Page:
Prime Minister Justin Trudeau faced multiple questions Monday on why his party applied for a federal wage subsidy program for organizations facing economic hardship due to COVID-19.
The Liberals, Conservatives, New Democrats and the Greens have all applied for the program, which sees the government cover up to 75 per cent of a worker's salary, to a maximum of $847 a week per employee.
The program is meant for companies that have suffered major losses of revenue as a result of the pandemic, though it also covers non-profits and charities.
Trudeau didn't answer repeated questions about why his party needed to access that support, speaking only broadly about the aim of the program.
"We know families across the country depend on the jobs that they do to pay groceries, pay for the rent. That's why we put in place a wage subsidy that is available to small businesses, large business, non-profits and charities to be able to support people who might otherwise be laid off," he said.
"This is going to be an important part of the economy bouncing back."
To be eligible, a company or organization must have seen its revenues from January and February decline by 15 per cent in March or 30 per cent in April and May.
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In the first three months of 2020, the Conservatives raised around $3.8 million, the Liberals around $2.8 million and the NDP around $964,000.
The donations were down from the last non-election year, and all three have said they've dropped further since the COVID-19 pandemic began shutting down the country in mid- to late March.
At the same times, costs continue to be incurred.
NDP Leader Jagmeet Singh said Monday they didn't want their staff to lose their jobs.
"It was a simple decision when we saw loss of revenue at the party level and workers potentially being laid off, losing their jobs and having to go onto other programs like the CERB," he said of his party's choice to apply for the program.
"This is exactly what the wage subsidy is for, to ensure that workers remain connected to their jobs and we believe that's important."
Singh said the NDP will be topping up their staff salaries so their paycheques remain unchanged.
The Conservatives have said they applied as well to account for the higher costs incurred by the switch to off-site work.
The party also has a leadership contest under way.
Three out of the four contenders — Leslyn Lewis, Peter MacKay and Erin O'Toole — have spoken out against the decision by the party to apply for the subsidy program.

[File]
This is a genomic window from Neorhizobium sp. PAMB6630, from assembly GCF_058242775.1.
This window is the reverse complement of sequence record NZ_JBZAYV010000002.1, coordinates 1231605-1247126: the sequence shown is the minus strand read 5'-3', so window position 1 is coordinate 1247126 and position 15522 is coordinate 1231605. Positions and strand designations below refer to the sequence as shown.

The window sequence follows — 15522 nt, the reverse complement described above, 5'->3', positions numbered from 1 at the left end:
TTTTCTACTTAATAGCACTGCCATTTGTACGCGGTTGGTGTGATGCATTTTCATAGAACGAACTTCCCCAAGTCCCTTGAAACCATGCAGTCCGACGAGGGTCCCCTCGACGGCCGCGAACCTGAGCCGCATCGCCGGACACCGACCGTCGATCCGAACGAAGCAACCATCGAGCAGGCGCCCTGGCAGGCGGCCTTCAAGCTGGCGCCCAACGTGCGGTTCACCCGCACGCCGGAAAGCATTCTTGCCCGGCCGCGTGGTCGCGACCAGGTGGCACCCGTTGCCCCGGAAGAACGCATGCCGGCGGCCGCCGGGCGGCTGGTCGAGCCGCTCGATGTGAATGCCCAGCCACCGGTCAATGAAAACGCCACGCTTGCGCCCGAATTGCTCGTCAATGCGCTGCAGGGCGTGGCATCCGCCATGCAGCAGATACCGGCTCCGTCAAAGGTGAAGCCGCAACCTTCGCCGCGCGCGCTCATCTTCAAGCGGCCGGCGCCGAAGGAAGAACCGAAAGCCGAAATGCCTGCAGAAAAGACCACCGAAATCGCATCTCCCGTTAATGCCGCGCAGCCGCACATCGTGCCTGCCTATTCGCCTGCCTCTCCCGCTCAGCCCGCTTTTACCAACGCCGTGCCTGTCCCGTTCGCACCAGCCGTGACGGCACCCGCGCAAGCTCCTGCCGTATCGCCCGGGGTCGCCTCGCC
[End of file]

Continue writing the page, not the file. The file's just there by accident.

O'Toole has said if he wins, the party won't take the subsidy and will over time repay the amount collected.
Currently, the subsidy runs out on Aug. 29. The vote for Conservative leadership ends on Aug. 21, with the winner expected to be announced a few days later.
Bloc Quebecois Leader Yves-Francois Blanchet, whose party did not apply, called the decision to do so, by the Liberals and Conservatives in particular, unacceptable.
The programs were designed to help people facing bankruptcy, he said.
"This is funding the next campaign for the Liberals and the Conservatives," he said.
This report by The Canadian Press was first published May 25, 2020.
I don't think political
I don't think political parties should receive the federal wage subsidy.
I have no idea how much the
I have no idea how much the public purse already subsidizes political parties through allowances to sitting members of parliament or lefiglators. No doubt that information is publicly available if one is willing to hunt for it. then of course there are tue various constitutency offices, and party administrations which may not be/probably aren't paid from the public purse. With donations slumping under epic rates of economic distress the question then becomes: are the jobs likely to be lost without subsidies to political parties, any more essential than jobs being lost in the productive/service sectors like agriculture and food processing/distribution? like building trades? like social services?. Seems to me we can survive for a while without political operatives, better than we can survive without plumbers, or dental technicians or hair cutters, or home health care aides? There is much more to recovery of the economy than jobs - there is the much thornier issue of what priorities are we going to address?
I think it is absolutely
I think it is absolutely disgusting that political parties and politicians can access this program. No wonder it passed so easily. The taxpayers of Canada will ultimately pay for this. No government can give away money they don’t have or don’t expect to have. Guess who the government relies on? Us, the general taxpayer, we are too poor to afford and access tax shelters. Remember the old axiom..nothing is free.